Imagine a semi-trailer sized, 350-degree, Playskool-type educational toy designed for firefighters.

That's what the FireBlast 451 Advanced Fire Training Simulator is to seven area fire districts that have recently taken possession of their newest training tool.

The nearly $350,000 trailer was purchased with grant money from the federal government and contributions from seven local participating fire districts, based on each district's size, with the largest district making the largest proportional contribution. The Federal Fire Act Grant was for 80 percent of the cost, and the districts came up with the rest.

Districts involved in the partnership are Golder Ranch, Northwest Fire, Avra Valley, Picture Rocks, Drexel, Three Points and Green Valley.

Each district has the trailer in its territory for one to two months at a time, depending on how many firefighters need training. The other months of the year will be used for servicing and maintenance as needed. This will make training convenient; the new equipment is always near firefighters who'll be using it.

The mobile simulator, or "burn trailer" as it's called, can simulate numerous scenarios, including a two-story house or apartment, a manufactured home, an apartment balcony, a professional or a residential kitchen, a factory or an industrial building.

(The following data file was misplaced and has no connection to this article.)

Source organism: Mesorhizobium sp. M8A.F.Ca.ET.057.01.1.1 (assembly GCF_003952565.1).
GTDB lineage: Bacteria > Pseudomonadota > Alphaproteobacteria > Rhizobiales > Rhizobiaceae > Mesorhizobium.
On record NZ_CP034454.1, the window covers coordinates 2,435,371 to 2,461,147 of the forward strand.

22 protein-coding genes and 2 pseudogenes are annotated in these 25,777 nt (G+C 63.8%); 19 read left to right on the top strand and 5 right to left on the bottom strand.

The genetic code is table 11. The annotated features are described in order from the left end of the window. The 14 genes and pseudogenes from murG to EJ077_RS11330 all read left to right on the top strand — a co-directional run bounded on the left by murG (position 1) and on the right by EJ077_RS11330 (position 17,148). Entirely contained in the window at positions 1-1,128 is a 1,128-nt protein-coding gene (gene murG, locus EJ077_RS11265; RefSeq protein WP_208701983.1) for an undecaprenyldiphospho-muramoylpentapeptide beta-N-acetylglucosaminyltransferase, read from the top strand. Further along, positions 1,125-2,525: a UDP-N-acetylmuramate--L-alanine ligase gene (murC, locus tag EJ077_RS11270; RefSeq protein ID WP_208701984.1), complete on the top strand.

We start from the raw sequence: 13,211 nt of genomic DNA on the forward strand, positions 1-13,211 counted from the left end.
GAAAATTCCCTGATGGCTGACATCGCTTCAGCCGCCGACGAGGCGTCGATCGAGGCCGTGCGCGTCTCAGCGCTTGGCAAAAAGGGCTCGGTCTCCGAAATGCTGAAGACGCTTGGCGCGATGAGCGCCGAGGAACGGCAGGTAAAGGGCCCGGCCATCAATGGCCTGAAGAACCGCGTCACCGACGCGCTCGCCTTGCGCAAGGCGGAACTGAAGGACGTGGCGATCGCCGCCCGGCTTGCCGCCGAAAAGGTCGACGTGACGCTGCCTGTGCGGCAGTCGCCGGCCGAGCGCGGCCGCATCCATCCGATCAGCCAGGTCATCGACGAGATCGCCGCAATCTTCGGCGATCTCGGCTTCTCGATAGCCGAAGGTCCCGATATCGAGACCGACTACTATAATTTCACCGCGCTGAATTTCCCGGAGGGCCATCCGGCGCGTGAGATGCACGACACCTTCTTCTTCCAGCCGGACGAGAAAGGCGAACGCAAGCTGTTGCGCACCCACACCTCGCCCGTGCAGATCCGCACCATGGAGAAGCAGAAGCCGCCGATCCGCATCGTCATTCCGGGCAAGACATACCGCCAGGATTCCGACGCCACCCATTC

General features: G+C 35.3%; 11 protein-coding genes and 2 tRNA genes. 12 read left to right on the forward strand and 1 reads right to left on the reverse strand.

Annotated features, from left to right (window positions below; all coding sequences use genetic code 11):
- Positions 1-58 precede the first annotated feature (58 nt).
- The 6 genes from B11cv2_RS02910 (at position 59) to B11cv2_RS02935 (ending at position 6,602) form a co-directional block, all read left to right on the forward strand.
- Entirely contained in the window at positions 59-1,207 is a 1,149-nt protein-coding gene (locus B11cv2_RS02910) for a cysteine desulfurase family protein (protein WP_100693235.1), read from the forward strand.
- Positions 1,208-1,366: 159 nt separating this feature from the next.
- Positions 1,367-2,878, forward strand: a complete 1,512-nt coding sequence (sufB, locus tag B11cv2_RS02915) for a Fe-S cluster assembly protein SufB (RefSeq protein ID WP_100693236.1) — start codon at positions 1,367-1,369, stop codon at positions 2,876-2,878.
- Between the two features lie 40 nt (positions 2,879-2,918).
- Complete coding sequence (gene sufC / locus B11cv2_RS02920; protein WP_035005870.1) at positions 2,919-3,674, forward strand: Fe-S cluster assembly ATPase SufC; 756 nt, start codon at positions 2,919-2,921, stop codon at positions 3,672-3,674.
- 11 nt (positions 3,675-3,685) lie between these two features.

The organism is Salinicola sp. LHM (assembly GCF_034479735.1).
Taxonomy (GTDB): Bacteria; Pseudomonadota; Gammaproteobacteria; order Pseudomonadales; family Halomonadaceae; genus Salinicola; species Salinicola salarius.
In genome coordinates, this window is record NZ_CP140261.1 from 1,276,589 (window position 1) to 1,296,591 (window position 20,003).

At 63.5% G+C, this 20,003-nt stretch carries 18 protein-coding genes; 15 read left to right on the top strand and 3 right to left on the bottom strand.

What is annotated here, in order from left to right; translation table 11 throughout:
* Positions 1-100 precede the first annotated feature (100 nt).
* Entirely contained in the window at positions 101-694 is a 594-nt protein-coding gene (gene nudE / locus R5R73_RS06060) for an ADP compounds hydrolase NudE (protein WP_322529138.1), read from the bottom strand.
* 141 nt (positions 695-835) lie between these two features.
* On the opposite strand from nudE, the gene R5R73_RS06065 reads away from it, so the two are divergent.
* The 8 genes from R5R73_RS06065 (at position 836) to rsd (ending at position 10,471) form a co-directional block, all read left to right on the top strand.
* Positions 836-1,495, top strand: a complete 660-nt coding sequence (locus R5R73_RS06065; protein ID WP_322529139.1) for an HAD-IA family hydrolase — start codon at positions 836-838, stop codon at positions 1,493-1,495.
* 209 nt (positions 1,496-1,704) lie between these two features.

There is a special hinged wall inside that enables firefighters to practice extricating a fire victim through a very narrow space. The roof can be flat or pitched, and the firefighters can practice ventilating the roof. The structure allows the firefighters to practice forcible entry without having to reconstruct the doorframe after every maneuver, because the steel frame moves on a track and returns by spring loading after entry is gained.

A non-toxic "smoker" also limits visibility, much like real smoke but with no danger to the trainees inside.

The training unit is completely self-contained, and two 90-gallon propane tanks hold enough fuel to allow approximately 30 simulations. They'll normally be maintained to at least half capacity for maximum pressure.

Captain Mark Day, training captain for Golder Ranch Fire District, said the simulator is "a safe way for firefighters to train in a realistic way. And it's environmentally safe."

Because the only fuel for the fire is air and propane, no smoke fills the air as it would if the firefighters were to practice, for instance, in an old house scheduled for demolition. With the mobile simulator, there are numerous redundant safety cutoffs, both inside and out, and safety of the firefighters while training is a key feature that made the fire simulator a desirable acquisition.

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